Gastronomy Students: If you are looking for an elective next semester, consider MET ML 589 Nature’s Past: Histories of Environment, & Society with Dr. James McCann. He has provided us with a brief description of the course.
I teach and think about connections between
our physical world, humans role in that and what they grow, eat,
and talk about eating. It tells us a lot about our world(s).
Environmental history has its methods defined by the parameters of science and the natural world –flora, fauna, topography, seasons—as well as human elements of technology, demography, and social organization. Cooking and cuisine is at the apex of these interactions. This course will examine the work of key historians in the emerging field of environmental history and the role of food/cooking in that human/nature interaction.
The course begins with historical/cultural landscapes and ends up in Boston’s landscape of food in bistros, food trucks, groceries, and storefront restaurants. It will include 3 group sessions in that will focus on particular dishes from Africa, the American South, and Italy as examples of the movement of ingredients, ideas, and techniques. The goal is to explore ingredients and the ecologies of cuisine. There seems to be a growing local, and global fascination with the world of food and how ideas in our world of what we eat, and cook, merge and diverge. Wonderful stuff about who we are.
All photos provided by Dr. McCann
James C. McCann
Professor of History
Associate Director for Development, African Studies Center
Faculty Fellow, Pardee Center for the Study of the Longer Range Future
Dr. Karen Metheny, Lecturer in the MLA in Gastronomy Program, has planned several guest lectures and workshops in conjunction with her spring 2015 course, Archaeology of Food.
The first of these special programs, paired with the Pépin Lecture Series, is a Whiskey-Tasting Program with Luke Pecoraro, Senior Archaeologist at Mount Vernon. Drawing from the archaeological records of known whiskey production sites, Pecoraro will offer a brief introduction to distilled products made in colonial America, with specific reference to George Washington’s distillery. A five-still commercial operation on one of Washington’s farms from 1797 to circa 1802, the distillery burned to ground in 1814, and was lost until re-discovered by Mount Vernon archaeologists in 1997. Intensive excavations uncovered the entire structure, revealing information about the layout of the stills, drains, and living quarters, and sparking renewed interest in spirits distillation in America. The recently reconstructed distillery is one of the few places where whiskey is made just as it was in the early Republic. The recipe for Washington’s whiskey survives, and is faithfully reproduced in small batches, twice a year, at the distillery. Following the lecture students will have the opportunity to taste five whiskeys.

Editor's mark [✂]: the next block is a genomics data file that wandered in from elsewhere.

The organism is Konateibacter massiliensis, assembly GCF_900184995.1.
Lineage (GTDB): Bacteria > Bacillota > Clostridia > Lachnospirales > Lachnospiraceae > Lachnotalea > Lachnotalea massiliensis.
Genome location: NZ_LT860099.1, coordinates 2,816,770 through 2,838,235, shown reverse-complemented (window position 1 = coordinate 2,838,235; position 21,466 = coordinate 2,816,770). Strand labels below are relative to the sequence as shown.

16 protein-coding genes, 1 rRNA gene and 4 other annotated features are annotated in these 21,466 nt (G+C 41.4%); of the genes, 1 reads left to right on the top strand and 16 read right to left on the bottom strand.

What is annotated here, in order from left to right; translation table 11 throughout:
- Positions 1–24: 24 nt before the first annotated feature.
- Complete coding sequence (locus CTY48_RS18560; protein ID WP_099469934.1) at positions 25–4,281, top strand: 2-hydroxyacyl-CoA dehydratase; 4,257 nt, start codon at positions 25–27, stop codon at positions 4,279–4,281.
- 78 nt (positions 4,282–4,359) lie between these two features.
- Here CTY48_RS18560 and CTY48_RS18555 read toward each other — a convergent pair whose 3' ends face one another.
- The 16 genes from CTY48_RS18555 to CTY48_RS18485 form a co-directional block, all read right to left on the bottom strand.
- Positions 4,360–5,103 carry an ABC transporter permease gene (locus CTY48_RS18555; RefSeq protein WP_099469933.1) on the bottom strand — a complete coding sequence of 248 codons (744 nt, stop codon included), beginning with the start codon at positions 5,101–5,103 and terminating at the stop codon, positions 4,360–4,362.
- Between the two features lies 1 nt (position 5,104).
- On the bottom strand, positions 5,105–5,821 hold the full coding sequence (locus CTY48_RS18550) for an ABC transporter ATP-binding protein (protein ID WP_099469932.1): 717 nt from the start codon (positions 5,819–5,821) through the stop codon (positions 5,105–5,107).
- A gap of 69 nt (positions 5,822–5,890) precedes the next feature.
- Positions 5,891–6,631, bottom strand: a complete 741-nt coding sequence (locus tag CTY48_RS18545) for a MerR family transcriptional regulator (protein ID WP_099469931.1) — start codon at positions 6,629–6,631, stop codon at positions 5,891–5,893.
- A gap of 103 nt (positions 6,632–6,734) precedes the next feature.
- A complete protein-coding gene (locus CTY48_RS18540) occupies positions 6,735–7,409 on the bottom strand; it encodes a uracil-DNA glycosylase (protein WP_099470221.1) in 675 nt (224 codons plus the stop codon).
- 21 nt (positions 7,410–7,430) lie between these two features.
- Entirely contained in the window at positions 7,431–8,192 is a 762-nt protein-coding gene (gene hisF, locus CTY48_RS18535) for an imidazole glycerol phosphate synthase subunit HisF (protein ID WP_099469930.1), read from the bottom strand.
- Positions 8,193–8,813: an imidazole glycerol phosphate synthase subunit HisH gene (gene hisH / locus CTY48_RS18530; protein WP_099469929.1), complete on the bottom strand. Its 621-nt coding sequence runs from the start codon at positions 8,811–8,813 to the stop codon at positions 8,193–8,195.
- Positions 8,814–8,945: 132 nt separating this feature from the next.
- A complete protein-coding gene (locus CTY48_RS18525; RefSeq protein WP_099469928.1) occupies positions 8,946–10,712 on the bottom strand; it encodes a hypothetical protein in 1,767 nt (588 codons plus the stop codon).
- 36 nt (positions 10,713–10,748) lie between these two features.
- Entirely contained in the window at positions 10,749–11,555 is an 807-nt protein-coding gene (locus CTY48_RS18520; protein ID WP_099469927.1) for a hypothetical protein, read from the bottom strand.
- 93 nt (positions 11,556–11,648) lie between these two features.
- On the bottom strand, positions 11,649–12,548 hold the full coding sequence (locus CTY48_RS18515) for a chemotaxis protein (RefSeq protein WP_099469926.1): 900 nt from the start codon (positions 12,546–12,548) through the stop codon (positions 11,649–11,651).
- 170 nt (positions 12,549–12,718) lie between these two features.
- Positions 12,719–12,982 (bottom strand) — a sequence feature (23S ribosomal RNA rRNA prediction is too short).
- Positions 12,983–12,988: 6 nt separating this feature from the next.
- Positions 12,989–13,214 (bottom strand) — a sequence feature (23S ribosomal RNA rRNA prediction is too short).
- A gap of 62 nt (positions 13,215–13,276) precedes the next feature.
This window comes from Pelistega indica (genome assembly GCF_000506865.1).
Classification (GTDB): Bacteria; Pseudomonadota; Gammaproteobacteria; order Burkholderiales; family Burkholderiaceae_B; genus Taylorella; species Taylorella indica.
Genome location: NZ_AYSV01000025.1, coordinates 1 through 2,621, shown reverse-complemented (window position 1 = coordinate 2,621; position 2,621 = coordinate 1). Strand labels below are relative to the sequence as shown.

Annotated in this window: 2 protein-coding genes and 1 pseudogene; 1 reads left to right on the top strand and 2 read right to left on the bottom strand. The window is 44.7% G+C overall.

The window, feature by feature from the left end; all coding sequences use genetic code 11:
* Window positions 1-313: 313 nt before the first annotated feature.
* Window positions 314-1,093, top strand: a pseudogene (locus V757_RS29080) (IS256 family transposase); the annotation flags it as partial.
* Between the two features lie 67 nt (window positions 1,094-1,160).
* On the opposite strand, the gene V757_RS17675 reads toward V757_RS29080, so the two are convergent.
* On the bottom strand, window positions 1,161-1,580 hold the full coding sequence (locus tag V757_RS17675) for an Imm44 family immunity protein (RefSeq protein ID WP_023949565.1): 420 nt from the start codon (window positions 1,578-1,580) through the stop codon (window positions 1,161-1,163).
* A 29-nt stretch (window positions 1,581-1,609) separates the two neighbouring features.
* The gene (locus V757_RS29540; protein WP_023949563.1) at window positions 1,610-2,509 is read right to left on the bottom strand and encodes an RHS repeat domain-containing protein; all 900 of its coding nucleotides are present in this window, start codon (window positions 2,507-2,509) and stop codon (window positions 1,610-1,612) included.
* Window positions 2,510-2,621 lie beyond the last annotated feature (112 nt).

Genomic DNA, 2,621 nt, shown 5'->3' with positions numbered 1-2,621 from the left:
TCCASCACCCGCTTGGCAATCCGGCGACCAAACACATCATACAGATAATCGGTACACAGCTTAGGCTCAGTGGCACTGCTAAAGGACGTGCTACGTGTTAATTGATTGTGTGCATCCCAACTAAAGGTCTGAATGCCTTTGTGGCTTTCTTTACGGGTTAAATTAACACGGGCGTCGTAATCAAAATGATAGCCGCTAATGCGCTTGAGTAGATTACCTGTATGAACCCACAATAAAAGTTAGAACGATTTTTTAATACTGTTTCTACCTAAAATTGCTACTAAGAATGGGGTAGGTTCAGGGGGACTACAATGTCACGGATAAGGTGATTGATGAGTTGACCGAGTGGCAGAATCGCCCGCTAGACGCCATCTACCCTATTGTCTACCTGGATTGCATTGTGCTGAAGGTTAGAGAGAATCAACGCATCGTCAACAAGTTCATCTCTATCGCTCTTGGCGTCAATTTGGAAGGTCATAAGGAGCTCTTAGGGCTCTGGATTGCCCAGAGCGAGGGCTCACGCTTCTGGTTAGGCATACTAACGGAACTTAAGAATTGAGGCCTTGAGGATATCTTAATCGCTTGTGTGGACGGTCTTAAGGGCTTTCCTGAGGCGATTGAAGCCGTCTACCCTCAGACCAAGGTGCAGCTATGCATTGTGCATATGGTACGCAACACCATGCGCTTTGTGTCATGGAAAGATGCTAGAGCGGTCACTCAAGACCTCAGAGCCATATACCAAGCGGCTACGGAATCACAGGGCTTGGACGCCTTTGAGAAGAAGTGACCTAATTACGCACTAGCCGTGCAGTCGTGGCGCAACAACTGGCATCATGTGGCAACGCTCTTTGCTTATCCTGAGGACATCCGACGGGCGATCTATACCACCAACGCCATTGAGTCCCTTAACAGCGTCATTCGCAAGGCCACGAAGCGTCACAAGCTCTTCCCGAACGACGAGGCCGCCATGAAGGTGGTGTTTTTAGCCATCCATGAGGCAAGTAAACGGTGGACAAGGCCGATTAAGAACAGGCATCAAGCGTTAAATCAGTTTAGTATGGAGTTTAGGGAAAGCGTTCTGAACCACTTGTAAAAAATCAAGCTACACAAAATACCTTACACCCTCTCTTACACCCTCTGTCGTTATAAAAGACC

Later in the semester, students will participate in a day-long, hands-on workshop on Succotash, a Native American dish that has become inextricably linked to colonial New England foodways and to regional traditions associated with Forefathers’ Day, a celebration of the founding of Plymouth Colony. The workshop will be led by Paula Marcoux, a food historian and archaeologist, author of Cooking with Fire, editor of Edible South Shore and South Coast, and a craft artisan/instructor for the Plymouth Center for Restoration Arts and Forgotten Trades. Paula is a frequent lecturer on the topic of vernacular foodways. Her research on succotash draws upon manuscript receipt books and print cookbooks in the archives of the Plymouth Antiquarian Society. Students will have the opportunity to hear about her research as they prepare the ingredients for succotash using the recipe of Frona Spooner (1831- 1917), a resident of North Street in Plymouth.
Archaeology of Food (MET ML 611 A1) introduces students to the archaeological study of food in prehistoric and historic-period cultures, with a specific focus on how food was obtained, processed, consumed, and preserved in past times, and the impact of diet upon past human populations in terms of disease and mortality. Students will learn how archaeologists use a wide range of artifacts, plant remains, human skeletal evidence, animal remains, and other data to recover information about food use and food technology over time. This introduction will be followed by a survey of the archaeological evidence of food procurement, processing, and consumption from the earliest modern humans to early farmers to more recent historical periods. Key topics will include the domestication of plants and animals, feasting, the role of households in food production, and the archaeological evidence for gender and status in cooking, preparation areas, serving vessels, and consumption.
Enrollment in this class is open to qualified non-degree students, who are encouraged to contact email@example.com to inquire about registration. Classes will be held on Monday evenings, beginning January 26.